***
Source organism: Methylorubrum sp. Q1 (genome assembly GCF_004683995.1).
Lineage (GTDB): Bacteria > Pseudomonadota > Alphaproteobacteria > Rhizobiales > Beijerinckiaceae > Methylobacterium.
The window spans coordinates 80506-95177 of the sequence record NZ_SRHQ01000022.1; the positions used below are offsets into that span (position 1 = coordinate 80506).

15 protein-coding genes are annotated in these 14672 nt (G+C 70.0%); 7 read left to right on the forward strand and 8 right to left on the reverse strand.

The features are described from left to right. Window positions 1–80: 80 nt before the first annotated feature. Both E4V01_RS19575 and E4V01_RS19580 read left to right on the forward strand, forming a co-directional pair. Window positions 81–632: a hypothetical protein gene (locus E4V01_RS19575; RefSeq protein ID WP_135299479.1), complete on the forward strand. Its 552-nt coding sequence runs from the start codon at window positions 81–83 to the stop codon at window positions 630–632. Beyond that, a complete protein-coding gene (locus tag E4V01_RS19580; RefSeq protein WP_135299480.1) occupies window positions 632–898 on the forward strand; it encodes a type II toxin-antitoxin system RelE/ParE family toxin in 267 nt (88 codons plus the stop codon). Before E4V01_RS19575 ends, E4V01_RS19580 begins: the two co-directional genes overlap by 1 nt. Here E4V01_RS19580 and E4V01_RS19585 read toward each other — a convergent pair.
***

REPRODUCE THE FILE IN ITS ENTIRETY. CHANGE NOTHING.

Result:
Source organism: Methylorubrum sp. Q1 (genome assembly GCF_004683995.1).
Lineage (GTDB): Bacteria > Pseudomonadota > Alphaproteobacteria > Rhizobiales > Beijerinckiaceae > Methylobacterium.
The window spans coordinates 80506-95177 of the sequence record NZ_SRHQ01000022.1; the positions used below are offsets into that span (position 1 = coordinate 80506).

15 protein-coding genes are annotated in these 14672 nt (G+C 70.0%); 7 read left to right on the forward strand and 8 right to left on the reverse strand.

The features are described from left to right. Window positions 1–80: 80 nt before the first annotated feature. Both E4V01_RS19575 and E4V01_RS19580 read left to right on the forward strand, forming a co-directional pair. Window positions 81–632: a hypothetical protein gene (locus E4V01_RS19575; RefSeq protein ID WP_135299479.1), complete on the forward strand. Its 552-nt coding sequence runs from the start codon at window positions 81–83 to the stop codon at window positions 630–632. Beyond that, a complete protein-coding gene (locus tag E4V01_RS19580; RefSeq protein WP_135299480.1) occupies window positions 632–898 on the forward strand; it encodes a type II toxin-antitoxin system RelE/ParE family toxin in 267 nt (88 codons plus the stop codon). Before E4V01_RS19575 ends, E4V01_RS19580 begins: the two co-directional genes overlap by 1 nt. Here E4V01_RS19580 and E4V01_RS19585 read toward each other — a convergent pair.